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What is the difference between solid gold, gold filled, and gold plate?

Updated and expanded February 2023

The question I get from my customers the most is “what is the difference between solid gold, gold filled, and gold plated?”

Navigating the world of gold jewelry can be an overwhelming and frustrating experience. From necklaces that turn your skin green to the seemingly endless options of gold jewelry, it can be hard to know what you’re getting.

While too many options can be confusing, various types of gold coatings mean we can have a gold look, without using too much gold, which makes the price a lot more accessible. But, which type you choose really depends on your price point and desired level of maintenance.

To help you make the right choice, I’ve outlined the differences between gold plated, gold vermeil, gold filled, and solid gold jewelry.

Read on for all the info you’ll need to choose the best gold jewelry option for you.

Table of Contents

What is solid gold jewelry

What is Solid Gold Jewelry?

Solid gold simply means that the metal is the same throughout. Gold all the way through. It won’t fade or tarnish with time.

Don’t confuse solid gold with pure gold though. Most solid gold jewelry will be what’s referred to as karat gold. An alloy made up of a certain number of parts of gold mixed with other metals.

What is an alloy?


Pure gold is rarely found in jewelry because it’s quite soft. Mixing it with other metals increases its strength and durability.

Gold purity is measured in parts of 24. So each karat is 1/24th gold by weight. Meaning 18 karat gold is 18 parts gold and 6 parts other metals – 75% gold. The mixture of other metals depends on what colour you are trying to make (yellow, rose, or white for example).

Just remember, the higher the karat number, the purer the gold.

For jewelry, the most common alloys are 18 karat, 14 karat and 10 karat (or 9K outside of North America).


If you’re allergic to nickel, be aware that most white gold alloys are made with nickel. If you really want white gold but can’t wear nickel, ask your jeweller for palladium white gold instead.

To learn more, read the truth about white gold.

When to choose solid gold

Opt for solid gold jewelry if you’re buying a piece that you want to wear all the time and keep forever.

Solid gold is an investment but will retain its value over time – so it’s perfect for heirloom pieces and meaningful gifts for special occasions. The extra initial cost will be worth it in the end for a longer-lasting piece that can be passed on through generations.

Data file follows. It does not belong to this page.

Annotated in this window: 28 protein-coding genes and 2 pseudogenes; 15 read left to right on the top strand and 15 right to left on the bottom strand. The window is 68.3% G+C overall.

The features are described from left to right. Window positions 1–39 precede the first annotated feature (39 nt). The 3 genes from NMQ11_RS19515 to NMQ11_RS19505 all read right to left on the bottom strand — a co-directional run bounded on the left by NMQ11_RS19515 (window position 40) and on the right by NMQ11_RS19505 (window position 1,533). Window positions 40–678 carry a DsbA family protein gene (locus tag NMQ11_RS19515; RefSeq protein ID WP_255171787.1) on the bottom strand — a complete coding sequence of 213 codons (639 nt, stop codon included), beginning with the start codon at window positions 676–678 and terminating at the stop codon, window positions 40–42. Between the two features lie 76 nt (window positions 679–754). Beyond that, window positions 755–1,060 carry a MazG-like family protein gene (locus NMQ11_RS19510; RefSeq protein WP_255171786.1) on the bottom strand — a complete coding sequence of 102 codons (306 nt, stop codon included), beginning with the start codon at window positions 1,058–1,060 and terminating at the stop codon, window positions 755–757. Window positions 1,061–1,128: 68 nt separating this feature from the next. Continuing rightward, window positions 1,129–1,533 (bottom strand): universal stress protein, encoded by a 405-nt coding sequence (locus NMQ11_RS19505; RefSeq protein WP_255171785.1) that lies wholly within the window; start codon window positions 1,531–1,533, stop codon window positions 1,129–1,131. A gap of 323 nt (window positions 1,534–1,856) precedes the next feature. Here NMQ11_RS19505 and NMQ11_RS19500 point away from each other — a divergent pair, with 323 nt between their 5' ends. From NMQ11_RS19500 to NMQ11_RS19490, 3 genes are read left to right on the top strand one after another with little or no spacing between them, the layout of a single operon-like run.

Solid gold jewelry can also be recycled at the end of its life and remade into something new, making it the most eco-friendly and sustainable option.

Shop recycled gold jewelry.


Neither gold filled nor gold plated jewelry can be recycled without sending to a specialized refinery to separate the gold from the other metals. Usually the cost outweighs the benefits for these pieces and they end up in the trash instead.

Solid Gold Jewelry Care

Solid gold jewelry doesn’t require much maintenance. The occasional cleaning with mild soap and soft brush (such as an unused baby toothbrush) is enough to maintain the shine and beauty of your gold piece.

Solid gold won’t tarnish or fade with time, as it’s solid throughout so it can be worn almost all of the time. Just make sure to take off your gold jewelry when you’re doing anything rough or dirty (sports, gardening), or coming into contact with chemicals (cleaning solutions or chlorinated pools for example).

Shop Solid Gold Jewelry

What is gold filled jewelry?

What is Gold Filled Jewelry?

Gold filled jewelry has most of the benefits of solid gold, without the high price tag.

The outside layer that you see and come into contact with is 10 or 14 karat gold – so it won’t tarnish or stain your skin, and the gold layer is much thicker than gold plating so it won’t fade or wear through quickly.


In North America, gold filled jewelry must contain 1/20th gold by weight – approximately 100x the amount of gold in a gold plated piece.

Since the gold layer is quite thick, you also don’t have to worry about coming into contact with base metals that may trigger sensitivities (or turn your skin green).

Gold filled metal is made by pressure bonding a layer of karat gold to the surface of another metal – usually brass (but that can vary by manufacturer).


One thing to keep in mind is that gold filled is difficult to recycle and often can’t be repaired if it breaks as repeated work on the piece can remove the gold layer – leaving you with only brass.

When to choose gold filled

Opt for gold filled when choosing everyday pieces that you want to save a little money on.